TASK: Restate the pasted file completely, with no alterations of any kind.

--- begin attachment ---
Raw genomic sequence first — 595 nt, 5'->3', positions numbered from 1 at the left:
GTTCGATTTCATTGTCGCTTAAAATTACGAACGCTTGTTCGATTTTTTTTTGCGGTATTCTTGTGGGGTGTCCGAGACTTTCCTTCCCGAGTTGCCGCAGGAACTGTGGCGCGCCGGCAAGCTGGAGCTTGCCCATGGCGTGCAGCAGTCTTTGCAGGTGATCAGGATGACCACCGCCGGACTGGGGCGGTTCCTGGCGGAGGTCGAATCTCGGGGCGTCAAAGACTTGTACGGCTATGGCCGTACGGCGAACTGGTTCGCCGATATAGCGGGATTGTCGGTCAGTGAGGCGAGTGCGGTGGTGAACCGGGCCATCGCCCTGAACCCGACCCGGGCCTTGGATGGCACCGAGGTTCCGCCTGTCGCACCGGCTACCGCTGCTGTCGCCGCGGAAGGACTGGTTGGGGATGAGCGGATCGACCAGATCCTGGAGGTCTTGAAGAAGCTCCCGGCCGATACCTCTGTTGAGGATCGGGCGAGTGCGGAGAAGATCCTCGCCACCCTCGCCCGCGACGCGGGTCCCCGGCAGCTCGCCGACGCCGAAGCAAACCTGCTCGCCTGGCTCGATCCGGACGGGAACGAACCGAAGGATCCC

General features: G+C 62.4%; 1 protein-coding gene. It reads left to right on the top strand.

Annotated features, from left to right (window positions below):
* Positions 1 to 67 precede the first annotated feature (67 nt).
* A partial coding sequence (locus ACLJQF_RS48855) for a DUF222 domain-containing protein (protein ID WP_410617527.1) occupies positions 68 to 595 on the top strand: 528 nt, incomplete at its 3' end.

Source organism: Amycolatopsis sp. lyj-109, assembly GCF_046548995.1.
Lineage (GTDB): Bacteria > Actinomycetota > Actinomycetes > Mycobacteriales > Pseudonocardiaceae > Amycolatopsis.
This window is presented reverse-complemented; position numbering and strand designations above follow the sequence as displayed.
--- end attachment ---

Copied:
Raw genomic sequence first — 595 nt, 5'->3', positions numbered from 1 at the left:
GTTCGATTTCATTGTCGCTTAAAATTACGAACGCTTGTTCGATTTTTTTTTGCGGTATTCTTGTGGGGTGTCCGAGACTTTCCTTCCCGAGTTGCCGCAGGAACTGTGGCGCGCCGGCAAGCTGGAGCTTGCCCATGGCGTGCAGCAGTCTTTGCAGGTGATCAGGATGACCACCGCCGGACTGGGGCGGTTCCTGGCGGAGGTCGAATCTCGGGGCGTCAAAGACTTGTACGGCTATGGCCGTACGGCGAACTGGTTCGCCGATATAGCGGGATTGTCGGTCAGTGAGGCGAGTGCGGTGGTGAACCGGGCCATCGCCCTGAACCCGACCCGGGCCTTGGATGGCACCGAGGTTCCGCCTGTCGCACCGGCTACCGCTGCTGTCGCCGCGGAAGGACTGGTTGGGGATGAGCGGATCGACCAGATCCTGGAGGTCTTGAAGAAGCTCCCGGCCGATACCTCTGTTGAGGATCGGGCGAGTGCGGAGAAGATCCTCGCCACCCTCGCCCGCGACGCGGGTCCCCGGCAGCTCGCCGACGCCGAAGCAAACCTGCTCGCCTGGCTCGATCCGGACGGGAACGAACCGAAGGATCCC

General features: G+C 62.4%; 1 protein-coding gene. It reads left to right on the top strand.

Annotated features, from left to right (window positions below):
* Positions 1 to 67 precede the first annotated feature (67 nt).
* A partial coding sequence (locus ACLJQF_RS48855) for a DUF222 domain-containing protein (protein ID WP_410617527.1) occupies positions 68 to 595 on the top strand: 528 nt, incomplete at its 3' end.

Source organism: Amycolatopsis sp. lyj-109, assembly GCF_046548995.1.
Lineage (GTDB): Bacteria > Actinomycetota > Actinomycetes > Mycobacteriales > Pseudonocardiaceae > Amycolatopsis.
This window is presented reverse-complemented; position numbering and strand designations above follow the sequence as displayed.